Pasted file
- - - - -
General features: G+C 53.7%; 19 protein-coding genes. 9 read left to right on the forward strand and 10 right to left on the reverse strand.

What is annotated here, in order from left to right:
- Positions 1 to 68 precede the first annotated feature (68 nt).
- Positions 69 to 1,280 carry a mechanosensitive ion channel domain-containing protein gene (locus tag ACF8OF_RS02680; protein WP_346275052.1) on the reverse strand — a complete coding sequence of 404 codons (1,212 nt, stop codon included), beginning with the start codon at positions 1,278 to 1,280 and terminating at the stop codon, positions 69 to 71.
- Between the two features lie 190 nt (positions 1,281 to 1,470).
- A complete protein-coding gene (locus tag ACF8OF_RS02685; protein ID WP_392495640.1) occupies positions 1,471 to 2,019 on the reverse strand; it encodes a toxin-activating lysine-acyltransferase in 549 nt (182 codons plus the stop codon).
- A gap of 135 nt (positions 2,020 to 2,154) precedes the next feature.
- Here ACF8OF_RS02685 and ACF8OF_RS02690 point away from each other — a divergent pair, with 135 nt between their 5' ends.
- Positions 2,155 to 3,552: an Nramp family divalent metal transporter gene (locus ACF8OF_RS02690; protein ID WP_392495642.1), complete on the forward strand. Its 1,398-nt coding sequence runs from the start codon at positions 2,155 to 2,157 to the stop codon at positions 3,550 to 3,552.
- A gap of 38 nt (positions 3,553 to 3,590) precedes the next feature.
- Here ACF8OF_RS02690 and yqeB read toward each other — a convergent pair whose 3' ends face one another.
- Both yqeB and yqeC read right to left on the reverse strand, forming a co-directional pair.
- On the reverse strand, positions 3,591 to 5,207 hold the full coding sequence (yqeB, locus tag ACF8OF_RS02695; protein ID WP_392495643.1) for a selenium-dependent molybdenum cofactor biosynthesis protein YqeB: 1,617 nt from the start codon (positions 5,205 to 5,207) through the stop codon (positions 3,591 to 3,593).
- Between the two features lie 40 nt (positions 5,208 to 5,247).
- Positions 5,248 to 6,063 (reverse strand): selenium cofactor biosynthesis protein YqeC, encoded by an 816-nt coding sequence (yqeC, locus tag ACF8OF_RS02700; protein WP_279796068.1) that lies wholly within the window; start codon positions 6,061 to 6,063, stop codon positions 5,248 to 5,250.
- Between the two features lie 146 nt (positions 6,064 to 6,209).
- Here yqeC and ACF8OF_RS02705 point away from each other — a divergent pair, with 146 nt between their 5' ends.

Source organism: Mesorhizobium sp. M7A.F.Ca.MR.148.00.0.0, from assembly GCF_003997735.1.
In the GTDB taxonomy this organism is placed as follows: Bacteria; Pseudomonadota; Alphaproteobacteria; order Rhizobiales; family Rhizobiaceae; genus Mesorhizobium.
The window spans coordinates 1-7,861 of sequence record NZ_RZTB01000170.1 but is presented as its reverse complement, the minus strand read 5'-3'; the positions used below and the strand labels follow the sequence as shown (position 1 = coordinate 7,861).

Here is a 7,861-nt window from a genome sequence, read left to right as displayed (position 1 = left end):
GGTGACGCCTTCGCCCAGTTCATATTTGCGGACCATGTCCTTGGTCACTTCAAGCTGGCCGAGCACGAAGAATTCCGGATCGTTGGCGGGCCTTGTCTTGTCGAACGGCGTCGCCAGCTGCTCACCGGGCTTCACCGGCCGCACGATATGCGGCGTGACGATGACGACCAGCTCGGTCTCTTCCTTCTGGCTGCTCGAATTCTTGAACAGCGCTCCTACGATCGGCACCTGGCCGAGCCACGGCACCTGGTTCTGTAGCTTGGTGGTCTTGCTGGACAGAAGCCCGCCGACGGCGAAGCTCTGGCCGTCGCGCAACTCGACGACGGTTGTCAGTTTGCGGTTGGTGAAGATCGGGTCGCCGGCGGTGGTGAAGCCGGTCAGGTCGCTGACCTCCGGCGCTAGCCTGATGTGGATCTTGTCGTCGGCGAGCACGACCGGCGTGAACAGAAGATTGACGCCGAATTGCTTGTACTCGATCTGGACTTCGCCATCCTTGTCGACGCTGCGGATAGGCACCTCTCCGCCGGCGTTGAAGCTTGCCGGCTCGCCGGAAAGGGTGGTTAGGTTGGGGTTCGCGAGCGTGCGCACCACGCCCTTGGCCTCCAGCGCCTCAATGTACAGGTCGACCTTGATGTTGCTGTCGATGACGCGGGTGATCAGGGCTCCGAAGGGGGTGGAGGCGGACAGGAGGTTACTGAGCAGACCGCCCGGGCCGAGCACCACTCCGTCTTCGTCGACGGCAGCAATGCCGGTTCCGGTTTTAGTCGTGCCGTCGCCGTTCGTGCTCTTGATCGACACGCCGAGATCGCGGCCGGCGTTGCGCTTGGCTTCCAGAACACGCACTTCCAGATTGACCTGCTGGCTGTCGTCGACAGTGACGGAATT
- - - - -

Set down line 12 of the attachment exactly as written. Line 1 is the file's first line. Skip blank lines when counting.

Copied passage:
- Both yqeB and yqeC read right to left on the reverse strand, forming a co-directional pair.